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# Sentence

A declarative sentence is a piece of language that can be either true or false. (Or, a piece of language capable of being either true or false. "Donald Trump will be President in 2016" is a declarative sentence (capable of being either true or false--probably false!).) This is to contrast it with other pieces of language that aren't true or false, like questions or commands. In logic, we confine ourselves to the use and analysis of declarative sentences only, ignoring these other pieces of language (except in very specialized subspecialties that need not concern us here). Finally, we will take the word statement to be interchangable with sentence, though "sentence" will typically carry the day. (I.e., it is fine to say that "Irvine is a city" is a declarative statement.)

Examples:

"San Francisco is a city in California" is a sentence, and a true one.

"The atomic number of Hydrogen is 17" is also a sentence, but a false one.

"Answer the phone!" is not a sentence, it is a command. It does not make sense to say that "answer the phone!" is true or false.

"Is that Brian?" is not a sentence, it is a question. It does not make sense to say that "Is that Brian?" is true or false (it does make sense to say that "it is Brian" is true or false, because "it is Brian" is a sentence).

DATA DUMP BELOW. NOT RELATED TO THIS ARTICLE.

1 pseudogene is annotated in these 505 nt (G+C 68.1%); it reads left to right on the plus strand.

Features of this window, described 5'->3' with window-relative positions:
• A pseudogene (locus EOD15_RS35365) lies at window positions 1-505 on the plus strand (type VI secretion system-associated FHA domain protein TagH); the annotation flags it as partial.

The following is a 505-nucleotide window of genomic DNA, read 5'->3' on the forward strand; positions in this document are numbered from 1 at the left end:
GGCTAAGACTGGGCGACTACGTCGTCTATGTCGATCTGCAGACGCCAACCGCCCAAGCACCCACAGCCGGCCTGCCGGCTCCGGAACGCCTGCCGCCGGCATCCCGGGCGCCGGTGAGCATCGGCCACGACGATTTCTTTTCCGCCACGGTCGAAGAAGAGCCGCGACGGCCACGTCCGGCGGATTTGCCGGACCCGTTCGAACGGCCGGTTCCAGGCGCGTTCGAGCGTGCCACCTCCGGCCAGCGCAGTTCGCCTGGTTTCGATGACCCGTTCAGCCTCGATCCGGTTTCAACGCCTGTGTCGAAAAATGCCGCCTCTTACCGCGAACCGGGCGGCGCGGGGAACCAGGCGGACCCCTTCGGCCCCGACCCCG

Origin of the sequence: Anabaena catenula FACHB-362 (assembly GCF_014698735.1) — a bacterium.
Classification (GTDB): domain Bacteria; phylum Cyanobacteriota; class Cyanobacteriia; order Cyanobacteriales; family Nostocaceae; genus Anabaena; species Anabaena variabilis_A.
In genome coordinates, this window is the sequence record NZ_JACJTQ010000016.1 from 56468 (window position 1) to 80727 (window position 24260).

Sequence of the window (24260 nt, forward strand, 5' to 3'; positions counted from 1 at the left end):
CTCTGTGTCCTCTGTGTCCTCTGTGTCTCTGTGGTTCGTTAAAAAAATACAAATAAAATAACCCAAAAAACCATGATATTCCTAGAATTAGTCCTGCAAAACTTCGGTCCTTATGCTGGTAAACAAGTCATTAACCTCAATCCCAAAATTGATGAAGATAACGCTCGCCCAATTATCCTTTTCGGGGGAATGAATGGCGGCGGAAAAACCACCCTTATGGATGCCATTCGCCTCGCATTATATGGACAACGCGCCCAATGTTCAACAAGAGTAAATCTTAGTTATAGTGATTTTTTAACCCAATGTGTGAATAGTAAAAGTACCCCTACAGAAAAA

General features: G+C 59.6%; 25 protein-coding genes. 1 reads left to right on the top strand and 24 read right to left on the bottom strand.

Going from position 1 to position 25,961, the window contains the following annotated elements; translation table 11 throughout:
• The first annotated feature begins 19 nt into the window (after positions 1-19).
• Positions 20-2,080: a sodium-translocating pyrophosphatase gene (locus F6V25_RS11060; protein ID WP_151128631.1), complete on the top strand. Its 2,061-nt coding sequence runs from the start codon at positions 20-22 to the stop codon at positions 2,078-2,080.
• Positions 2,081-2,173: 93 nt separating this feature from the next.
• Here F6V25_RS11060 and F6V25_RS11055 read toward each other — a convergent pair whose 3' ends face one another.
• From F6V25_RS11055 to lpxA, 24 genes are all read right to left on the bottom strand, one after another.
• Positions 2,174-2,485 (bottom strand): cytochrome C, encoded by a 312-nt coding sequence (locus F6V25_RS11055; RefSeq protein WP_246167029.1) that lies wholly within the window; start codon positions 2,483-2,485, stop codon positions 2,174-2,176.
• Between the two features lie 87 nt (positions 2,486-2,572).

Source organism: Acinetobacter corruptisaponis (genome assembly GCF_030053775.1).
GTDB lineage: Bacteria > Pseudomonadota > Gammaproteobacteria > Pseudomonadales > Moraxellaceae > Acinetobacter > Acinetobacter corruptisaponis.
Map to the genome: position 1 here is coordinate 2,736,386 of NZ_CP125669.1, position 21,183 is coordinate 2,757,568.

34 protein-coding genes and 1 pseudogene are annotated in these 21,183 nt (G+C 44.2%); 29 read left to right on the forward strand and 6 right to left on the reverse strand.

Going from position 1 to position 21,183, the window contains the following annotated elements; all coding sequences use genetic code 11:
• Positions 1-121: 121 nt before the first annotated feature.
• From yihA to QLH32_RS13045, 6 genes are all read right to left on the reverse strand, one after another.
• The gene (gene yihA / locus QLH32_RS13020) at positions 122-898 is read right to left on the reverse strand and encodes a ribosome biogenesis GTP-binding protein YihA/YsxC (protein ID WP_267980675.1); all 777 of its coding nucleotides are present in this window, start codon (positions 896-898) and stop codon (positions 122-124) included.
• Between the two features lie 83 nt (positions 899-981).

For a more indepth analysis of sentences and their structure, see Propositional Logic and Predicate Logic.

## Atomic vs. Compound

An atomic sentence is a sentence that contains no (proper) parts that are in turn sentences. For instance John runs is an atomic sentence because, although it has parts (the singular term John and the predicate runs), these are not, in turn, sentences.

Examples of Atomic Sentences

*John runs.
*Mary jogs.
*Cake is good.

A sentence that is not atomic is a compound sentence:

A compound sentence is a sentence having parts that are themselves sentences. For instance, this is most often achieved through the use of logical connectives (i.e., expressions that allow us to obtain new sentences from old ones).

Examples of Compound Sentences

*The ocean is calm or the sky is cloudy.
*Bill went to the movies and Mary stayed home.
*Bill didn't stay at home.